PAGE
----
A more advanced way to kern is to use algorithms based on the outline of each glyph and glyph pair. This is more suitable for serif fonts but, more importantly, it gives you more accurate kerning values for the purpose of adjusting them.
Some tools like Adobe Photoshop give users the option to do away with automatic kerning by implementing an override that allows them to control the spacing between characters manually rather than having to rely on automatic metric or optical kerning.
This method is not often used but the results are better. It involves not only kerning glyph pairs but also adjusting the kerning based on the letters or characters that are adjacent to them. It essentially works in sets of three glyphs rather than pairs, thereby achieving greater granularity with respect to the end result. This type of kerning is generally employed for high-resolution typography projects or those involving very large font sizes.
How to Use Kerning to Spruce Up your Typography
Kerning is more important than most of us realize. Unless you want to end up in this type of situation...
Source: Bored Panda
... be sure to watch your kerning!
Here are some tips that will help you achieve better kerning in your design typography. Some of them are obvious but it's surprising how many designers tend to ignore the basics.
Use the Right Font Size
Kerning is affected by font size as much as font type. The larger the text, the more obvious any mistakes in kerning will be, as in the image above. The text is supposed to say "THERAPIST"; instead, it says "THE RAPIST". Would you want something like that in your portfolio? Surely not! So use the right font size. Another valuable tip, especially if you require different font sizes for the same text, is to do the kerning at the end. Don't just shrink one piece of text after kerning it. Do it individually for all the font size options.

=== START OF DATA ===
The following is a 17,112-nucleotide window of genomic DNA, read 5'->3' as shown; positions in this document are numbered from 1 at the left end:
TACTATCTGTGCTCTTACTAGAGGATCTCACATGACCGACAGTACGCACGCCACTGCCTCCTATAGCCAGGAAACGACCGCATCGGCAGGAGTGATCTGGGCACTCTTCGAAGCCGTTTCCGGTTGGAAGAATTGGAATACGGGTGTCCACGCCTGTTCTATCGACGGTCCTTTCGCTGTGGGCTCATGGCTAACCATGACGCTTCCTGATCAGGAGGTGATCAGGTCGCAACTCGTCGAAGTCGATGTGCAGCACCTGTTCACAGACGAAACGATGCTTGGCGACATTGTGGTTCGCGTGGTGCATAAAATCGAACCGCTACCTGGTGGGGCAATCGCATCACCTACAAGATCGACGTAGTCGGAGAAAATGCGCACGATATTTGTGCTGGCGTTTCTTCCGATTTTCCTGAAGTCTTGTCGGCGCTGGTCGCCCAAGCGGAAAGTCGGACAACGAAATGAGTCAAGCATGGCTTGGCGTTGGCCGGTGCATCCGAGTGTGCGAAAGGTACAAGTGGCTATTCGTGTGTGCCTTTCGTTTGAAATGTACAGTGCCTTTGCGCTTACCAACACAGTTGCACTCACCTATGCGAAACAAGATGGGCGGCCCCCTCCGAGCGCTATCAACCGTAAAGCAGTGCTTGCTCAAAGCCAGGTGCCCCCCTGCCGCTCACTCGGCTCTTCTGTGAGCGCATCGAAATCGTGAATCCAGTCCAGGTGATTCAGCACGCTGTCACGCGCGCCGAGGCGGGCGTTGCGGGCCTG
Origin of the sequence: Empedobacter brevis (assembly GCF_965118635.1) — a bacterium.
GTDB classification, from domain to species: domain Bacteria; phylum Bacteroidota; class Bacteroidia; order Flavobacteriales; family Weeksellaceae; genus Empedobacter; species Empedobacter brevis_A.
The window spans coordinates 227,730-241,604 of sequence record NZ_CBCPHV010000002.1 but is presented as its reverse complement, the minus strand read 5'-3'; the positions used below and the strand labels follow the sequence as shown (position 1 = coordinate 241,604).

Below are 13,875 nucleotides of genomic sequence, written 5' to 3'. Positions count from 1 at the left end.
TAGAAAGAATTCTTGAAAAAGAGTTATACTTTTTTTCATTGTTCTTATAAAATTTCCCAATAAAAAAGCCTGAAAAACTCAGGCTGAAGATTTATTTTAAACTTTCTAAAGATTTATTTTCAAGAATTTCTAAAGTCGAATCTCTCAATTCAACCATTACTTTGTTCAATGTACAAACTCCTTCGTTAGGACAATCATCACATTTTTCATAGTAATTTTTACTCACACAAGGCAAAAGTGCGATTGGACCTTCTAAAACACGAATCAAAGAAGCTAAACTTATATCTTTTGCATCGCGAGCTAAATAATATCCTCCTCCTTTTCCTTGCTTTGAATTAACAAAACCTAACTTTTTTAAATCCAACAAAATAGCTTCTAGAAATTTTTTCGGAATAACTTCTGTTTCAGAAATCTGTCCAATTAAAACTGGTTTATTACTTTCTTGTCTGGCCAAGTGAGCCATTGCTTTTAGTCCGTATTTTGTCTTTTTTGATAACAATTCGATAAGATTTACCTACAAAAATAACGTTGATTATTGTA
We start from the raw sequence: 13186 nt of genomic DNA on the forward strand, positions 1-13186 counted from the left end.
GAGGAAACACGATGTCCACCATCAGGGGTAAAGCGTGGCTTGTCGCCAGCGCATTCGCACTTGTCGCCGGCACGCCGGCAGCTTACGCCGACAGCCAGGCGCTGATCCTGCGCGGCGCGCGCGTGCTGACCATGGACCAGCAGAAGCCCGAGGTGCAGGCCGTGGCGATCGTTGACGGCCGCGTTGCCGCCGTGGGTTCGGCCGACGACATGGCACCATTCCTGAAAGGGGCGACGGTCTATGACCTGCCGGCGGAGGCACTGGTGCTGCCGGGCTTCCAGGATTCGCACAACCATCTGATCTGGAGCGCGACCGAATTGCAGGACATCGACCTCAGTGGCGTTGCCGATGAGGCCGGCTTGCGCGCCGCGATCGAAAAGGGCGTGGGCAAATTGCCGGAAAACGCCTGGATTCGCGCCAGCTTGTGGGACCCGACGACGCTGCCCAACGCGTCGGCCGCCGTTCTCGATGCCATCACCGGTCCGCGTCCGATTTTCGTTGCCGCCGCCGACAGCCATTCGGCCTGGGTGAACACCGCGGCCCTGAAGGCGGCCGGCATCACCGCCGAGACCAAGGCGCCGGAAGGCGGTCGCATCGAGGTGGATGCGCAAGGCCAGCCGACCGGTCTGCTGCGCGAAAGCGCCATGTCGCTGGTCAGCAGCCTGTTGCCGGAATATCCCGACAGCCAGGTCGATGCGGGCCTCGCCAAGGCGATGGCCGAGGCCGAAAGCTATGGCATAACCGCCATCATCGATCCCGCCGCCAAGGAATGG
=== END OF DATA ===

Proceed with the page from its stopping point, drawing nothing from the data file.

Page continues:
Look at the Words the Wrong Side Up
Printing out your text and turning it upside down helps more than you know. Sometimes, because we are familiar with certain words and phrases, we'll miss key elements of the kerning. Viewing it upside down allows you to look at it as a design rather than a set of words. This helps remove any bias that might creep in because the letters are familiar to you.
Kern Frequently-used Character Combinations First
Certain letters or combinations require greater attention to detail when it comes to kerning. If you kern the most commonly used combinations at the outset, the rest becomes easier. The most important group is characters with slanting lines, such as W, A, V, and so on. Another important group is 'splayed' or uneven letters like Y, F, T, k, K, etc. Capital letters at the start of a sentence are another important group. Once these common groups of characters and combinations are dealt with, working around them for the remaining text is relatively simple.
Encapsulating your Knowledge
Kerning is not a mathematical science, even though it can be expressed in values, tables, and so on. It is an esthetic art more than a scientific one. That's why manual kerning is so critical to the end result. Kerning is not an objective entity but a subjective or perceived attribute. Always remember that the end effect is the most important factor in your design. This is true for vector design but critically so for typography. In the end, it's the viewer's eyes that are the ultimate judge of how well you've kerned your text. Just make sure you don't end up delivering a design like this one...